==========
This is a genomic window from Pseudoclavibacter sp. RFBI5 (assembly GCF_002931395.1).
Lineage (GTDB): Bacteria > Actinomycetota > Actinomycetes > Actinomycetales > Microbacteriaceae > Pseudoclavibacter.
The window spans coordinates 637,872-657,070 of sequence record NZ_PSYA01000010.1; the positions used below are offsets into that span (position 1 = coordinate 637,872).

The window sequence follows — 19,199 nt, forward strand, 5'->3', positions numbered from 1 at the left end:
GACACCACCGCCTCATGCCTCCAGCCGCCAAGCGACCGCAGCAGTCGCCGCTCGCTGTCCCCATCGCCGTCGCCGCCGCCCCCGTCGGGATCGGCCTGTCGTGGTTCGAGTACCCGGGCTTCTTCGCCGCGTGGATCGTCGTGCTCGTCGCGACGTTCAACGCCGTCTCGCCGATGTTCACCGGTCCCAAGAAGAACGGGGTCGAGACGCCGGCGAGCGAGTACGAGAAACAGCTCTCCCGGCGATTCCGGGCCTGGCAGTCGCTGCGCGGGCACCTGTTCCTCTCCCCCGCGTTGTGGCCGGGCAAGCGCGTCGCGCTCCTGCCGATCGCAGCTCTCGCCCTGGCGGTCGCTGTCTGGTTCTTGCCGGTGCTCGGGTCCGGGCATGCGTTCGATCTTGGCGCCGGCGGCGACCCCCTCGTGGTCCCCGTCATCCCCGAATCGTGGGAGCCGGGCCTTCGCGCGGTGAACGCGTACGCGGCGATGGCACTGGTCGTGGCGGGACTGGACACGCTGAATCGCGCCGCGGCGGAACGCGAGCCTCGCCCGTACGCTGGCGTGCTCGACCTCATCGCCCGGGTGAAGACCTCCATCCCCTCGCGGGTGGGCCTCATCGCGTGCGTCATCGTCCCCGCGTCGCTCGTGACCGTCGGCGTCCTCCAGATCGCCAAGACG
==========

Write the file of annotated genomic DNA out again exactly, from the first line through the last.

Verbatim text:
This is a genomic window from Pseudoclavibacter sp. RFBI5 (assembly GCF_002931395.1).
Lineage (GTDB): Bacteria > Actinomycetota > Actinomycetes > Actinomycetales > Microbacteriaceae > Pseudoclavibacter.
The window spans coordinates 637,872-657,070 of sequence record NZ_PSYA01000010.1; the positions used below are offsets into that span (position 1 = coordinate 637,872).

The window sequence follows — 19,199 nt, forward strand, 5'->3', positions numbered from 1 at the left end:
GACACCACCGCCTCATGCCTCCAGCCGCCAAGCGACCGCAGCAGTCGCCGCTCGCTGTCCCCATCGCCGTCGCCGCCGCCCCCGTCGGGATCGGCCTGTCGTGGTTCGAGTACCCGGGCTTCTTCGCCGCGTGGATCGTCGTGCTCGTCGCGACGTTCAACGCCGTCTCGCCGATGTTCACCGGTCCCAAGAAGAACGGGGTCGAGACGCCGGCGAGCGAGTACGAGAAACAGCTCTCCCGGCGATTCCGGGCCTGGCAGTCGCTGCGCGGGCACCTGTTCCTCTCCCCCGCGTTGTGGCCGGGCAAGCGCGTCGCGCTCCTGCCGATCGCAGCTCTCGCCCTGGCGGTCGCTGTCTGGTTCTTGCCGGTGCTCGGGTCCGGGCATGCGTTCGATCTTGGCGCCGGCGGCGACCCCCTCGTGGTCCCCGTCATCCCCGAATCGTGGGAGCCGGGCCTTCGCGCGGTGAACGCGTACGCGGCGATGGCACTGGTCGTGGCGGGACTGGACACGCTGAATCGCGCCGCGGCGGAACGCGAGCCTCGCCCGTACGCTGGCGTGCTCGACCTCATCGCCCGGGTGAAGACCTCCATCCCCTCGCGGGTGGGCCTCATCGCGTGCGTCATCGTCCCCGCGTCGCTCGTGACCGTCGGCGTCCTCCAGATCGCCAAGACG